This acute phase testing is critical for understanding the current presence of the virus in a community, recommending behaviour modification such as isolation, and informing therapeutic approaches. However, low viral load, missing the viral replication window, or incorrect sampling may contribute to false-negative results for molecular testing.
Because of resource scarcity, molecular tests are often not performed on pre-symptomatic or asymptomatic subjects who may remain silent carriers of the disease, which can hinder efforts to contain the virus.
As we enter the later phases of this pandemic, it is particularly important to understand susceptibility and transmission at the population level. Serological, or antibody, testing is essential for both diagnostic and surveillance studies.
A positive serology test indicates that an individual has previously been in question if this positive result demonstrates immunity to further infection, it is likely that the presence of antibodies lessens the chance of infection and transmission of COVID-19.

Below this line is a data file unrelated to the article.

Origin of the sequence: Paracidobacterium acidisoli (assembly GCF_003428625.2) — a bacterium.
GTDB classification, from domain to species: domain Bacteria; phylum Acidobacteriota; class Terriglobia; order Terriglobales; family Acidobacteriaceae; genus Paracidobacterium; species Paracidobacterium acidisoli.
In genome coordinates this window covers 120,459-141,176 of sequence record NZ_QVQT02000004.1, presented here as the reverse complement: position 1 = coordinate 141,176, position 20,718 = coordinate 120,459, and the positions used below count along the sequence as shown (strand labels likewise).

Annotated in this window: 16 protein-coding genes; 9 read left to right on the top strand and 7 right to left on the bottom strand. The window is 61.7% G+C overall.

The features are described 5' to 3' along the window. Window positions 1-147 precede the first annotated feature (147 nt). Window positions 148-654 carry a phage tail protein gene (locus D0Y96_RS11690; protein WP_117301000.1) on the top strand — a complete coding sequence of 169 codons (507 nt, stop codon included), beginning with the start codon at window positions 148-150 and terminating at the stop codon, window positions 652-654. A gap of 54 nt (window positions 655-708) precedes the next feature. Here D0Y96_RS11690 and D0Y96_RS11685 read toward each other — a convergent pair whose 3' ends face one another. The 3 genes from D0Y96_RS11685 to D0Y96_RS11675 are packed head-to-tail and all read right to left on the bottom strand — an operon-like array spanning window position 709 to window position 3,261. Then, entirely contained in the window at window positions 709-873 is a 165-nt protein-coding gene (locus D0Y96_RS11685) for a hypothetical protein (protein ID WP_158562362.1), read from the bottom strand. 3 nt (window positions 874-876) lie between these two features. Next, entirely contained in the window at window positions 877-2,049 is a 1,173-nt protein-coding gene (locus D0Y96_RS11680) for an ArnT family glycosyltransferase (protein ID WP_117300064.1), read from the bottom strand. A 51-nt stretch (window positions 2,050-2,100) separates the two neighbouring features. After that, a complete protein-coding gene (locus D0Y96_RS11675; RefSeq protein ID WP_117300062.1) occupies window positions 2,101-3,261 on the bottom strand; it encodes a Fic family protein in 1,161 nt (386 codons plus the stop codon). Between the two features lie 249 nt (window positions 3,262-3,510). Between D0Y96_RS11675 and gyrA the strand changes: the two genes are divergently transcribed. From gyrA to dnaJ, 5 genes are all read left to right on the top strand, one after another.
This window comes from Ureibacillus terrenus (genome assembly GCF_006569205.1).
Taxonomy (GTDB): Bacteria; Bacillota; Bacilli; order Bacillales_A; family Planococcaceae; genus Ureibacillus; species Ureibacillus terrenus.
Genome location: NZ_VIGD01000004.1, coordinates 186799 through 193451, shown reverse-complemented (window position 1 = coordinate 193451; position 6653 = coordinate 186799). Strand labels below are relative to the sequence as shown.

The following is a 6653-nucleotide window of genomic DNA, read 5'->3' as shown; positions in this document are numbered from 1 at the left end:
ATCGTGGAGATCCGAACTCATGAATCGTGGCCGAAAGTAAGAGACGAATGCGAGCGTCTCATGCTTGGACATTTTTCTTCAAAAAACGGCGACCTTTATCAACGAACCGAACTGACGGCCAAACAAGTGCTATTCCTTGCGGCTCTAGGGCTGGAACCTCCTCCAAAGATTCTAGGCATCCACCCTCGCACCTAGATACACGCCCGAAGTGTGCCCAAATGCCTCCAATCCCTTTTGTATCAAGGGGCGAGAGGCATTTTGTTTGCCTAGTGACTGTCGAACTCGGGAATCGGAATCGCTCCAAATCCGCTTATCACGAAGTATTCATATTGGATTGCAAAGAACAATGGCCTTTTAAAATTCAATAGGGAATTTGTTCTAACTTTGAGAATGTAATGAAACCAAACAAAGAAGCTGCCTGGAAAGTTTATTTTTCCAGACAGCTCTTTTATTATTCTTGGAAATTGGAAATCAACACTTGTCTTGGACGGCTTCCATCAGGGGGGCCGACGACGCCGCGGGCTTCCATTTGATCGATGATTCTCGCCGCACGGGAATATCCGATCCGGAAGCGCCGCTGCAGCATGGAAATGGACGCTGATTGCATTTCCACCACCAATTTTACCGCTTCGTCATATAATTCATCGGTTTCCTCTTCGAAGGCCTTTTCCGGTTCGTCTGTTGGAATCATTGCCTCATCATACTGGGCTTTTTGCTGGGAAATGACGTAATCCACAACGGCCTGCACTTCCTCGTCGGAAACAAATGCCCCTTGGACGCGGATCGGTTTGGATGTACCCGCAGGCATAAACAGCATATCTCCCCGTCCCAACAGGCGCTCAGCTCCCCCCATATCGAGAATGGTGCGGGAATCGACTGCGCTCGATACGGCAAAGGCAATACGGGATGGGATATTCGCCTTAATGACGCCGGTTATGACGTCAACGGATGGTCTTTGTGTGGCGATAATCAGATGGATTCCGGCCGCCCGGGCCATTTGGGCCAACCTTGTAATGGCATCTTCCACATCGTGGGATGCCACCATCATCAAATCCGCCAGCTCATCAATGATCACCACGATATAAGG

How serology works
How do serology tests work? When exposed to foreign or infectious agents (antigens) like SARS-CoV-2, the immune system usually makes antibodies to help the body fight off the invader. These antibodies, also known as immunoglobins, come in various types.
In the case of SARS-CoV-2, serology testing seeks to detect and measure antibodies called Immunoglobulin G (IgG) because they are more unique to this virus, unlike IgM and IgA which have yet to be established as a specific indicator of infection for SARS-CoV-2. While nucleic acid testing detects viral RNA directly, serology testing indirectly looks for SARS-CoV-2 by measuring the body’s reaction to infection.
Several rapid serological tests based on lateral flow assay technology have recently become commercially available, only some of which are extensively validated. There are also only a few validated laboratory-based assays currently available.
These ELISA-based tests analyse IgG antibody response to a single antigen, or antibody-inducing part, of SARS-CoV-2. There is a building body of evidence now suggesting that sensitivity and specificity of human IgG detection after SARS-CoV-2 infection can be improved by assessing antibody response to more than one antigen target.